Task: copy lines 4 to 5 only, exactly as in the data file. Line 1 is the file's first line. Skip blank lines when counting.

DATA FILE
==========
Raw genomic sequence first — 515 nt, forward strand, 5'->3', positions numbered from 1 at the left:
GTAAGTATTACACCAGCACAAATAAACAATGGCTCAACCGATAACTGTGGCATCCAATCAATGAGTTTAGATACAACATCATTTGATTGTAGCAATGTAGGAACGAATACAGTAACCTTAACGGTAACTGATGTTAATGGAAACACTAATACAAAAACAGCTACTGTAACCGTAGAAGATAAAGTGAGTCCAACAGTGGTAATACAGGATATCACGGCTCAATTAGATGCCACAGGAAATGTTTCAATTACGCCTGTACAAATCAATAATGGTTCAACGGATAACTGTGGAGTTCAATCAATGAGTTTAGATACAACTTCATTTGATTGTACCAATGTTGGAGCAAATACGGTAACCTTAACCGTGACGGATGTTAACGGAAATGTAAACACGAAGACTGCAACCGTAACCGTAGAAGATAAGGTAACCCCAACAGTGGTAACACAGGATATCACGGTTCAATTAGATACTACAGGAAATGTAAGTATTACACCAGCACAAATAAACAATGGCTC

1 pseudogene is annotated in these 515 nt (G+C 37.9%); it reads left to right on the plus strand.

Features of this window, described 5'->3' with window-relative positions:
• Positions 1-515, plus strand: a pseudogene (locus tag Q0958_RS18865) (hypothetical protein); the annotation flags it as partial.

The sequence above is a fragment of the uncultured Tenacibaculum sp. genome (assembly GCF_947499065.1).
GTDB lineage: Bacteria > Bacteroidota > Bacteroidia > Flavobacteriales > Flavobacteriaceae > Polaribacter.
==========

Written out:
Features of this window, described 5'->3' with window-relative positions:
• Positions 1-515, plus strand: a pseudogene (locus tag Q0958_RS18865) (hypothetical protein); the annotation flags it as partial.